Ewart, Grimshaw and Pindar. The opinion of the court was delivered by Ewart, J.s.c. (temporarily assigned).
Pursuant to the provisions of R.R. 4:88-8 (see also R.S. 54:33-2), the executors under the last will and testament of Jessie L. Hopkins, deceased, appeal from the final determination of the Transfer Inheritance Tax Bureau of the Division of Taxation in the Department of the Treasury assessing transfer inheritance tax upon the value of certain legacies and devises passing by the will of Jessie L. Hopkins to nine so-called step-grandchildren, they being the children of the three stepchildren of decedent, at the rate of 8% under the provisions of R.S. 54:34-2(d).
Appellants contend that the so-called step-grandchildren should be accorded the same preferential treatment given to natural grandchildren of a decedent by R.S. 54:34-2(a), which latter section grants an exemption of $5,000 and taxes the next $45,000 at the rate of 1%.
The sum of approximately $15,000 of taxes is involved in this controversy.
The facts are not in dispute.
Jessie L. Hopkins died testate a resident of Upper Montclair on December 15, 1954. Her will was duly probated December 30, 1954 and letters testamentary were issued to appellants by the Surrogate of Essex. By her will her residuary estate is bequeathed and devised in trust, in equal shares, to the children of her three stepchildren.
Harold R. Hopkins, Marian H. McDonald and Donald B. Hopkins, the appealing executors, are the three stepchildren of the testatrix. There are nine children of the three stepchildren, viz. , Richmond B. Hopkins, Barbara H.
Stratton, John Alden Hopkins, Marion Ida McD. Dodd, Dorothy McDonald, Margaret Seaman McDonald, Carol Hopkins Brown, Nathaniel R. Hopkins, 2d, and Marjorie B. Hopkins.
The Inheritance Tax Bureau determined that these so-called step-grandchildren of testatrix did not fall within the category of near relatives entitled to preferential treatment in the imposition or assessment of inheritance tax as provided in R.S. 54:34-2(a), but that they were subject to tax at the rate of 8% under the provisions of R.S. 54:34-2(d).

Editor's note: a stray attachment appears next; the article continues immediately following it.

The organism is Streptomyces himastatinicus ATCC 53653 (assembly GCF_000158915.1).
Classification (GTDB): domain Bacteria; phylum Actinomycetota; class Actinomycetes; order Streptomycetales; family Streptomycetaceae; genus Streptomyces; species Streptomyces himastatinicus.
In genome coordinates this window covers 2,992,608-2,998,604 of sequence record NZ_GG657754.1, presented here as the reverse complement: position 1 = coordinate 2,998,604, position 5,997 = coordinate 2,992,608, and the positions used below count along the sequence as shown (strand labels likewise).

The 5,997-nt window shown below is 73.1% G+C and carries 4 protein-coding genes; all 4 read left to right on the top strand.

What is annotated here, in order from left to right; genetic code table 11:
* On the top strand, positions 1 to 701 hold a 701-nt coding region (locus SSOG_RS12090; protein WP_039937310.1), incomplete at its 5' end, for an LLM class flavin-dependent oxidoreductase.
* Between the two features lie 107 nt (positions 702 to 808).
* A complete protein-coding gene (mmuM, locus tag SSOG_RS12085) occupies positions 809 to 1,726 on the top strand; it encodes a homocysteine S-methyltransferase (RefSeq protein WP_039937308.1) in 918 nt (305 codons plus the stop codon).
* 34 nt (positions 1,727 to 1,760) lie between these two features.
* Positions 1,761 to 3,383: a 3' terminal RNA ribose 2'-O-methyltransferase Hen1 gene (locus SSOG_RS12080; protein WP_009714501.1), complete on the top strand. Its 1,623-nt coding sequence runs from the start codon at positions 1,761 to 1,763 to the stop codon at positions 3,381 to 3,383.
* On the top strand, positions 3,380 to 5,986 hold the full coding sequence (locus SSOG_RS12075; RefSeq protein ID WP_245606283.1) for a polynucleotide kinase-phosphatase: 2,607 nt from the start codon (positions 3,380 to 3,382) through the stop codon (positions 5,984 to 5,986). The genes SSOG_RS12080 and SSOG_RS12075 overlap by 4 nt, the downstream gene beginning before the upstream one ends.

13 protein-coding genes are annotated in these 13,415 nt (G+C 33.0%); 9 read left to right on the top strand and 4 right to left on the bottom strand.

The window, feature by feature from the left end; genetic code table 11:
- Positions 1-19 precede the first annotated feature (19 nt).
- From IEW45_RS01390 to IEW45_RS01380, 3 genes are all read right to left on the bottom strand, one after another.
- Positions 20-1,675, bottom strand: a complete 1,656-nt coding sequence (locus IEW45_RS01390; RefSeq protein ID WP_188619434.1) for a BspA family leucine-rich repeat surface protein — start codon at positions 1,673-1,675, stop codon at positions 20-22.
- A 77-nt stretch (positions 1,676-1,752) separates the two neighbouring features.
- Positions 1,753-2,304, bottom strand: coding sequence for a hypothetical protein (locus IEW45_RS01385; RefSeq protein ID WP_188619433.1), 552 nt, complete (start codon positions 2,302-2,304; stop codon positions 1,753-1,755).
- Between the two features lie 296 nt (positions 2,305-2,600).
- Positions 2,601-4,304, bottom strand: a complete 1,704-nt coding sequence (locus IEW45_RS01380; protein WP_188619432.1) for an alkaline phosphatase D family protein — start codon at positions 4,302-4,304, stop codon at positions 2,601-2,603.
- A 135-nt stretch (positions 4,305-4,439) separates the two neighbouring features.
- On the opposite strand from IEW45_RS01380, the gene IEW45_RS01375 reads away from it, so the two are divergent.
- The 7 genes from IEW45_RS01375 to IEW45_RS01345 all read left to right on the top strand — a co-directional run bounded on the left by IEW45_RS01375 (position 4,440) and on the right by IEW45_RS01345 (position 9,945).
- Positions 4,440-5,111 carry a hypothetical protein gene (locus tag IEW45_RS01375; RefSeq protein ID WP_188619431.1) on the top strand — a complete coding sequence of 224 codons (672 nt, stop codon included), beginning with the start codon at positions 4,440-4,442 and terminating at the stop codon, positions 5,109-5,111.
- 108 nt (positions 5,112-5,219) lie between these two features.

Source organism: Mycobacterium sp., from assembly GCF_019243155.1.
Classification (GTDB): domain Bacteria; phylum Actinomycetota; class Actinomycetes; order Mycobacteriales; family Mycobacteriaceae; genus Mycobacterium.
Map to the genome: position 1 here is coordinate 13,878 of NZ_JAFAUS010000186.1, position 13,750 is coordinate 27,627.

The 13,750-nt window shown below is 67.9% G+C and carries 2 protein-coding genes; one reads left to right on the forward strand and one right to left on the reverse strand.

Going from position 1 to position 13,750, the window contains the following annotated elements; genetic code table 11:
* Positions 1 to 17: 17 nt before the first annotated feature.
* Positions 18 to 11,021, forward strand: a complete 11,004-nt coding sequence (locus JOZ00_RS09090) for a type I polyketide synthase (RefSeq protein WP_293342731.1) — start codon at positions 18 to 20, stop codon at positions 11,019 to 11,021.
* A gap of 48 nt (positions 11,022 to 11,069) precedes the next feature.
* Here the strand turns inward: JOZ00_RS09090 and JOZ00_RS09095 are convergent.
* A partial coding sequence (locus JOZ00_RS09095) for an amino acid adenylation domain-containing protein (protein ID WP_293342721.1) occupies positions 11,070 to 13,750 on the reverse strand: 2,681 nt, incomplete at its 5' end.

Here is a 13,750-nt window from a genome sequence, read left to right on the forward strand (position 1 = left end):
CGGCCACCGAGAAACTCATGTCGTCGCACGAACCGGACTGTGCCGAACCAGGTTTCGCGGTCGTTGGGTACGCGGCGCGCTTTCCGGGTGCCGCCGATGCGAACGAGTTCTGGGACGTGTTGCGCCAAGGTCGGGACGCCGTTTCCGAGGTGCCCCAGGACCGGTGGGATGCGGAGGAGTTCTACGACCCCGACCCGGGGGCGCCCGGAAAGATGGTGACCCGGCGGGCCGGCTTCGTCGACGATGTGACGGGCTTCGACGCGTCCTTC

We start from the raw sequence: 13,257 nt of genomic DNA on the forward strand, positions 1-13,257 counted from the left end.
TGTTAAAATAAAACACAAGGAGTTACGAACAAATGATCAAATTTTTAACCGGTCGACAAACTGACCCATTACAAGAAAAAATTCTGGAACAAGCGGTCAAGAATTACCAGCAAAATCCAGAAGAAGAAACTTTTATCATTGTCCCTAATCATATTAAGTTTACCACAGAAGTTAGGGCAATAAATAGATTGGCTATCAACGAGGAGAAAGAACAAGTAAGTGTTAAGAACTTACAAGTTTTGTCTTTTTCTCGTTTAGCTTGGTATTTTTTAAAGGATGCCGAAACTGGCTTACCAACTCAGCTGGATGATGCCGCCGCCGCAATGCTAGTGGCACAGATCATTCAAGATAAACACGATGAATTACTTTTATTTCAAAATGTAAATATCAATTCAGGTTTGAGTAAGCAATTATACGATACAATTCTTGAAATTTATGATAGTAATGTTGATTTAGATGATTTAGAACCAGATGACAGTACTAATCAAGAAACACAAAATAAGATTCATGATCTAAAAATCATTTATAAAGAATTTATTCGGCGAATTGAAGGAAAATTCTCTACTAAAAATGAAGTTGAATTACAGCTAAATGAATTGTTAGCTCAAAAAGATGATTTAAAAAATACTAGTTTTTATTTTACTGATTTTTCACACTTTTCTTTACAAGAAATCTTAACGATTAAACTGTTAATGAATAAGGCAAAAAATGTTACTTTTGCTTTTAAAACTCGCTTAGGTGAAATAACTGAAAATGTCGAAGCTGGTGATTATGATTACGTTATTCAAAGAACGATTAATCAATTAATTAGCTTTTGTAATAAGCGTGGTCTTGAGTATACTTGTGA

Generally, appellants contend that the stepchild of a decedent is a child of the decedent within the meaning of the transfer inheritance tax statutes (R.S. 54:34-2 and 54:34-2.1) and that transfers of property passing to the issue of such stepchildren should be taxed at the rates and with the exemptions provided in R.S. 54:34-2(a) with respect to the issue of natural children of a decedent; that by the enactment of L. 1937, c. 128 (R.S. 54:34-2.1), as a supplement to the original Inheritance Tax Act, the Legislature did not intend to establish a new and separate category of transferees but rather intended to recognize and treat stepchildren of a decedent as members of decedent's immediate family entitled to the most preferential treatment with respect to exemptions and rate of taxation under the four categories or classes already established by the statute, R.S. 54:34-2; that the purpose of the 1937 statute was to treat stepchildren the same as natural children for inheritance tax purposes; and that if stepchildren are to be treated the same as natural children, then it is logical to presume that the issue of stepchildren should be considered the same as issue of the natural child of a decedent, and so, the appellants reason, there was no need for the Legislature to make specific mention of the issue of stepchildren in enacting the 1937 statute.
Appellants cite no New Jersey cases on this point and concede that there are no specific New Jersey cases dealing with the point involved in ...